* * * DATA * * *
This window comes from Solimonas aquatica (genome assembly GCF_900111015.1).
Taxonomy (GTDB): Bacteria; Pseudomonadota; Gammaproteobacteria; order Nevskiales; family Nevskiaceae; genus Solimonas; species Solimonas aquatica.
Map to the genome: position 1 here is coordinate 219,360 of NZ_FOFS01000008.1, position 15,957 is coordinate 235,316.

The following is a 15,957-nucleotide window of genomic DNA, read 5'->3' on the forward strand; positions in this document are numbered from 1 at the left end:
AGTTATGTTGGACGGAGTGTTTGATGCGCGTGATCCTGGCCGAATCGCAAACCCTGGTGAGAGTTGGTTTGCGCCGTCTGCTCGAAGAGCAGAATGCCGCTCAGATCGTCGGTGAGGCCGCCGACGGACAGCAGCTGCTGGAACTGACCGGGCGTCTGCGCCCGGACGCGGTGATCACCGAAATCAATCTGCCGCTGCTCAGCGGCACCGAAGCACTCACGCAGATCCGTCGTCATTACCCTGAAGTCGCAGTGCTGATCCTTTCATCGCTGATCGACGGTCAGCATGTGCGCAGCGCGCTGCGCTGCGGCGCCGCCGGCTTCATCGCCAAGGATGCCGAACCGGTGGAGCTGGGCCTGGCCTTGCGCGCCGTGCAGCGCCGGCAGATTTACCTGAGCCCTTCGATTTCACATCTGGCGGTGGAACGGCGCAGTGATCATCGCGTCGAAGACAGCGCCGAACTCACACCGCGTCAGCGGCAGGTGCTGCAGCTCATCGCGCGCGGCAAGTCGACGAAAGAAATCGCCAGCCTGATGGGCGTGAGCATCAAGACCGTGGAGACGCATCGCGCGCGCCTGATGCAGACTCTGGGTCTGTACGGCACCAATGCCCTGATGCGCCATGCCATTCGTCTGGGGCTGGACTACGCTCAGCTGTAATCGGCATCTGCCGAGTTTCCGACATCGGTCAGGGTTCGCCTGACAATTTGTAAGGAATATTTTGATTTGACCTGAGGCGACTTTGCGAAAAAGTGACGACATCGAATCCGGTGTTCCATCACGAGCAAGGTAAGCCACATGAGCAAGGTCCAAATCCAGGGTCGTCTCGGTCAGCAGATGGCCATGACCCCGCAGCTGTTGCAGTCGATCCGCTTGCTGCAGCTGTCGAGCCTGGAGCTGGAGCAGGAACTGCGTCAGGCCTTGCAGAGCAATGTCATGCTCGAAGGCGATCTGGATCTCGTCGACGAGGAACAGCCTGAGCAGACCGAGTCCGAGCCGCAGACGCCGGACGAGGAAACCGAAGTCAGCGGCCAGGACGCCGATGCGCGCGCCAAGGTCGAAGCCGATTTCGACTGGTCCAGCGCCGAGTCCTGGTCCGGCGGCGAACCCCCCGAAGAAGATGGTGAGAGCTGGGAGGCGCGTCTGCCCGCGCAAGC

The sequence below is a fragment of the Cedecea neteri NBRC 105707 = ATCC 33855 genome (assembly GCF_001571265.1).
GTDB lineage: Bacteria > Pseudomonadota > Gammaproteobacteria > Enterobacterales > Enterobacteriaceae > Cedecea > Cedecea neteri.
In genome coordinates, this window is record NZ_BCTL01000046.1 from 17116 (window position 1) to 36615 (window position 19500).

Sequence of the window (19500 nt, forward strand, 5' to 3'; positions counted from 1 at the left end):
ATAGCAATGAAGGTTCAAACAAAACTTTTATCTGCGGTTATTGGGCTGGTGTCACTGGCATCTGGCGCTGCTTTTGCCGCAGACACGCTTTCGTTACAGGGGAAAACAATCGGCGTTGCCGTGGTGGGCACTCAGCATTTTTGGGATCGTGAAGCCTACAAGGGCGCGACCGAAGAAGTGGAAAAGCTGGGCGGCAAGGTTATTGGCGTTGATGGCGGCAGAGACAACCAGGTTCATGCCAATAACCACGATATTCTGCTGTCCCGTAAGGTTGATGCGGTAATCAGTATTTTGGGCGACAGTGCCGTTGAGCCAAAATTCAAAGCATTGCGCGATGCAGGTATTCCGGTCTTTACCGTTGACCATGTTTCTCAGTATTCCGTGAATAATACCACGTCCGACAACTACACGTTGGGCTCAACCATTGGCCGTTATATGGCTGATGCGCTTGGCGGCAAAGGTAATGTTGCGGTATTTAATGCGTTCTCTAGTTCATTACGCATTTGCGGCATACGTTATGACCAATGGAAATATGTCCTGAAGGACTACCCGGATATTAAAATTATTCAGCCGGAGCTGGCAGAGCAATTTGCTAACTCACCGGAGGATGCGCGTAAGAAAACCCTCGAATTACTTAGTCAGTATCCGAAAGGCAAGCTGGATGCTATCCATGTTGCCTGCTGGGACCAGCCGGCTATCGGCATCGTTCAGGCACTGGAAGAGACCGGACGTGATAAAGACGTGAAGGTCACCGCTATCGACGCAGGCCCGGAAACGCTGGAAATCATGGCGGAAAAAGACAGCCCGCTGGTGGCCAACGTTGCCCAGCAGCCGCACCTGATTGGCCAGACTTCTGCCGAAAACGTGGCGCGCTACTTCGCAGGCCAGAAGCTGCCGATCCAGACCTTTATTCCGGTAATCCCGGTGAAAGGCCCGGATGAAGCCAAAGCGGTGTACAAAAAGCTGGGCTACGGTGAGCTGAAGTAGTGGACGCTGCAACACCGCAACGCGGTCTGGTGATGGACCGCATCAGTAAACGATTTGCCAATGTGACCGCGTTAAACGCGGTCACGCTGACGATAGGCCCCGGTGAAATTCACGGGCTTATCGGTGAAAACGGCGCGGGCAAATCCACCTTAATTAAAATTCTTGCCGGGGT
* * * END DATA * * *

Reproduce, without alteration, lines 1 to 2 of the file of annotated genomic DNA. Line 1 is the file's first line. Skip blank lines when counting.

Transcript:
This window comes from Solimonas aquatica (genome assembly GCF_900111015.1).
Taxonomy (GTDB): Bacteria; Pseudomonadota; Gammaproteobacteria; order Nevskiales; family Nevskiaceae; genus Solimonas; species Solimonas aquatica.